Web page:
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Na Halupa: Pointy Things

Flintknapping - chipping sharp-edged tools from brittle, glass-like rock - is my first love in the traditional arts.  My uncle got me started chipping stone points when I was in second grade- this is what brought me into culture.  The first jobs I did for Choctaw Nation were teaching flintknapping classes for Tribal youth.  I paid for my last semester of college tuition chipping points.

Stone tools can be beautiful, but their meaning goes so much deeper than that.  The old projectile points are all made in particular styles that connect with specific sets of tools, specific flaking techniques, specific local kinds of stone, and specific Indigenous communities that developed and passed these traditions down in their home areas for generations.  As such, they are one of the deepest, tangible pieces of traditional culture.

 The creation of every chipped stone point is an artistic performance. Drawing on tradition, technical skill and aesthetic, the flintknapper puts a part of himself into every point.  The stone that these pieces are made from is very resistant to the effects of time. Unlike a music concert that vanishes on the wind, the stone records the artistic performance that created it in the form of flake scars that will be around for hundreds of thousands of years.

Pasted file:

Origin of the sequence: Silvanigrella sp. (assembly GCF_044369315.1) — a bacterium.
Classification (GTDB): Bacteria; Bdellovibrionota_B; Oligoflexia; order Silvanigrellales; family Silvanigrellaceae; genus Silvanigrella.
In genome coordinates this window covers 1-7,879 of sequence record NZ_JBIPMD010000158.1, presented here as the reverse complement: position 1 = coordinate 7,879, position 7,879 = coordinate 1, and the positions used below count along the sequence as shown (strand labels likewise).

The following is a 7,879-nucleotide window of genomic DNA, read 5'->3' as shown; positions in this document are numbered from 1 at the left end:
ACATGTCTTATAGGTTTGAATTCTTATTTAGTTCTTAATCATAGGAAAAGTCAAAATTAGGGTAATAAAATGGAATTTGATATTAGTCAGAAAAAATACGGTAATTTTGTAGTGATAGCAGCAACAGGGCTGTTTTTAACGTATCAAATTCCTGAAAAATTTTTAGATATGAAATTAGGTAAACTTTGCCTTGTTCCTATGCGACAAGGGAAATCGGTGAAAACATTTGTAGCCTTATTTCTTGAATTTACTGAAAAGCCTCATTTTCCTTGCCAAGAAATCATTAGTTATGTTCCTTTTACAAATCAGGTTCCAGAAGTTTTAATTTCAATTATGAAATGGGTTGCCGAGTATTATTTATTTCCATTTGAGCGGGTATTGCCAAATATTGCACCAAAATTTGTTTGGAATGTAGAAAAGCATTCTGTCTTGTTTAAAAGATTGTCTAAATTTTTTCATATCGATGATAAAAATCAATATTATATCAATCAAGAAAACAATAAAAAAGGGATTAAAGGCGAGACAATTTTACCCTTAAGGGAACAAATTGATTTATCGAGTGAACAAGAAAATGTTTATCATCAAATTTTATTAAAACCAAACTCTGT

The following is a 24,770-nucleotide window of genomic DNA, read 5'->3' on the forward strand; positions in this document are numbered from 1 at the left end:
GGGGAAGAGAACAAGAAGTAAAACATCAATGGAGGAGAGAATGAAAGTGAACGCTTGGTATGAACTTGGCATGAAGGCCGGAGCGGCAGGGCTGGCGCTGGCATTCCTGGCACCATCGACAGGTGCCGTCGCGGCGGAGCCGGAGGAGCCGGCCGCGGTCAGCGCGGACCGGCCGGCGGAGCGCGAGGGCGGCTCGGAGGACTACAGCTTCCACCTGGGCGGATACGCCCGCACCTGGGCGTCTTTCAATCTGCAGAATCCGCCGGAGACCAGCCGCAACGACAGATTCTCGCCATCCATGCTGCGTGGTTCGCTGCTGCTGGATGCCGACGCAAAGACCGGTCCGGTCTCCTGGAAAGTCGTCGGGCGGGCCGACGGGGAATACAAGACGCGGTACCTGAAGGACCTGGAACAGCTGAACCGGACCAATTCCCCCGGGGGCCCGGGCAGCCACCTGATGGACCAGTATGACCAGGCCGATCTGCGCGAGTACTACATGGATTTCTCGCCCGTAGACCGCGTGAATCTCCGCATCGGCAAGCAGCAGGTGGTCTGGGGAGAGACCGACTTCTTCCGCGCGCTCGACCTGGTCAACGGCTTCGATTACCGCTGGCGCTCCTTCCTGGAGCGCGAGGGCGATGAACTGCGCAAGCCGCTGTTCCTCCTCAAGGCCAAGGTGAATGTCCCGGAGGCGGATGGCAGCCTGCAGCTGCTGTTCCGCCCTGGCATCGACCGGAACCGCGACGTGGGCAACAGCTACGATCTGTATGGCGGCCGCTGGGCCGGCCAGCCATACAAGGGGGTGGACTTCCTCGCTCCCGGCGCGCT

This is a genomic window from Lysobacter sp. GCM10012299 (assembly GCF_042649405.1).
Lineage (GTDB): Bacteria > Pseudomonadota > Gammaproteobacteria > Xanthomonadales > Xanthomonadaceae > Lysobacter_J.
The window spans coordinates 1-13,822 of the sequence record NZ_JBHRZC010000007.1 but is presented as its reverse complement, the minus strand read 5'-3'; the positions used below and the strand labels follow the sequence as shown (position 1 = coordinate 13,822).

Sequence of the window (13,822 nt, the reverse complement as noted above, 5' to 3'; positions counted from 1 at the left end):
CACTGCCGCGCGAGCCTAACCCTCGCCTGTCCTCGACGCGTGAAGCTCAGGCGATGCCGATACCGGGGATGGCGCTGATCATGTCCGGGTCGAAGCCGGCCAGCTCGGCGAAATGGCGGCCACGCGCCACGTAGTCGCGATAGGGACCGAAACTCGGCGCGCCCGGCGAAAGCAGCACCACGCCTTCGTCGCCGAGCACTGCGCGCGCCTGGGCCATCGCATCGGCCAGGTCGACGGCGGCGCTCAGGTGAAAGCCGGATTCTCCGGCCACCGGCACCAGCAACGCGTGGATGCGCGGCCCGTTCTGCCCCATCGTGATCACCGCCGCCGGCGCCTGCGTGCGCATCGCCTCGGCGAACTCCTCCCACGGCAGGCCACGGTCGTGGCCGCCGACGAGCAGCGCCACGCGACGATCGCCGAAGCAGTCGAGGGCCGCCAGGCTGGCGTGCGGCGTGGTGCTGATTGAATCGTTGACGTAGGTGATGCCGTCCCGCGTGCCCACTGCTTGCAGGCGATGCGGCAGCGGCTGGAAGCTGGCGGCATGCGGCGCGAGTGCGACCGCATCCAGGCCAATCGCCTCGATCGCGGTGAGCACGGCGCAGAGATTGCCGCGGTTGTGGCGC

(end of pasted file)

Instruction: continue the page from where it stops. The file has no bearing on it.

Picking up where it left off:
Fastened onto the ends of spears and arrows, stone points have featured prominently countless gripping human experiences - from hunting to keep loved ones fed, to war. Over time, the people who lived these experiences have passed on from this earth, but the stone remains to tell its part of their stories.

The core of my flintknapping work comes from the stones and flaking styles used by Choctaw ancestors in the homeland.  I also do some work in the lithic traditions of the different places I've lived including the eastern Plains and New Mexico. I only use traditional tools to chip stone.  Most of my tools are made from wood, antler, and bone, harvested on our farm.  For blog posts on specific flintwork projects at Nan Awaya Farm, please see here, here, and here.

Pecking and grinding is a second stone-working technique.  It's used for shaping coarser-grained rocks to make durable tools, like axe heads.  The first formal class that I ever taught was a pecking and grinding session at a traditional skills event when I was 17. 

 

Use the right arrow on the image below to peruse some of my stone work through the years.  Double click if you're browsing on a cell phone.

Tallahatta.jpg

Gallery 

Pottery copy.jpg
Hidework.jpg
Hunting copy.jpg
Engraving copy.jpg
Glass.jpg
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